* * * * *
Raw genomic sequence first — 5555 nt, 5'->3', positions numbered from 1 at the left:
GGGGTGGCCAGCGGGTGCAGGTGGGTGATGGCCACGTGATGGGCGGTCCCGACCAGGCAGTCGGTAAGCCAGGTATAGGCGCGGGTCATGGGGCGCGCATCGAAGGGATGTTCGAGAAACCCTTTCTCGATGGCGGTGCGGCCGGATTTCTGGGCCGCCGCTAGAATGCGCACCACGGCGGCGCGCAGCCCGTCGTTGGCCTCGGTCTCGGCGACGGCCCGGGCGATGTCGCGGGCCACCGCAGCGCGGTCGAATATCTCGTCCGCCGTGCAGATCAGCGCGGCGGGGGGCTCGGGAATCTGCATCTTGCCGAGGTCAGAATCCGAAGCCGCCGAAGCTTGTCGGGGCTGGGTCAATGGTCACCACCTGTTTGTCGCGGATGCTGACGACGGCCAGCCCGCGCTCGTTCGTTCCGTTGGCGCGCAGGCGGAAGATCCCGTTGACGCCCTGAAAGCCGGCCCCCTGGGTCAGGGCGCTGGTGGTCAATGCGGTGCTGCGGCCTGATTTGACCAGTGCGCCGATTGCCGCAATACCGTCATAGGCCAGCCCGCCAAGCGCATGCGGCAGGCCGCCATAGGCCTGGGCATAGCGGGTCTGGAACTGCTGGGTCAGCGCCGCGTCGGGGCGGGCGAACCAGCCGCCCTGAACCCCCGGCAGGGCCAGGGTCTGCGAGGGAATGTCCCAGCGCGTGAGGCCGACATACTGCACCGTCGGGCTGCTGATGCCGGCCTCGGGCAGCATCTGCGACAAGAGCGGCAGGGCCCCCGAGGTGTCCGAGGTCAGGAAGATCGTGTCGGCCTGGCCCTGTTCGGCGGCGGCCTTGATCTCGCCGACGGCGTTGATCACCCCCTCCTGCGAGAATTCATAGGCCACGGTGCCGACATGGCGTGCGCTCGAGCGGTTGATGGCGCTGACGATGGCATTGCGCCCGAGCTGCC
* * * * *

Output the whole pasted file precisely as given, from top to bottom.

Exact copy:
Raw genomic sequence first — 5555 nt, 5'->3', positions numbered from 1 at the left:
GGGGTGGCCAGCGGGTGCAGGTGGGTGATGGCCACGTGATGGGCGGTCCCGACCAGGCAGTCGGTAAGCCAGGTATAGGCGCGGGTCATGGGGCGCGCATCGAAGGGATGTTCGAGAAACCCTTTCTCGATGGCGGTGCGGCCGGATTTCTGGGCCGCCGCTAGAATGCGCACCACGGCGGCGCGCAGCCCGTCGTTGGCCTCGGTCTCGGCGACGGCCCGGGCGATGTCGCGGGCCACCGCAGCGCGGTCGAATATCTCGTCCGCCGTGCAGATCAGCGCGGCGGGGGGCTCGGGAATCTGCATCTTGCCGAGGTCAGAATCCGAAGCCGCCGAAGCTTGTCGGGGCTGGGTCAATGGTCACCACCTGTTTGTCGCGGATGCTGACGACGGCCAGCCCGCGCTCGTTCGTTCCGTTGGCGCGCAGGCGGAAGATCCCGTTGACGCCCTGAAAGCCGGCCCCCTGGGTCAGGGCGCTGGTGGTCAATGCGGTGCTGCGGCCTGATTTGACCAGTGCGCCGATTGCCGCAATACCGTCATAGGCCAGCCCGCCAAGCGCATGCGGCAGGCCGCCATAGGCCTGGGCATAGCGGGTCTGGAACTGCTGGGTCAGCGCCGCGTCGGGGCGGGCGAACCAGCCGCCCTGAACCCCCGGCAGGGCCAGGGTCTGCGAGGGAATGTCCCAGCGCGTGAGGCCGACATACTGCACCGTCGGGCTGCTGATGCCGGCCTCGGGCAGCATCTGCGACAAGAGCGGCAGGGCCCCCGAGGTGTCCGAGGTCAGGAAGATCGTGTCGGCCTGGCCCTGTTCGGCGGCGGCCTTGATCTCGCCGACGGCGTTGATCACCCCCTCCTGCGAGAATTCATAGGCCACGGTGCCGACATGGCGTGCGCTCGAGCGGTTGATGGCGCTGACGATGGCATTGCGCCCGAGCTGCC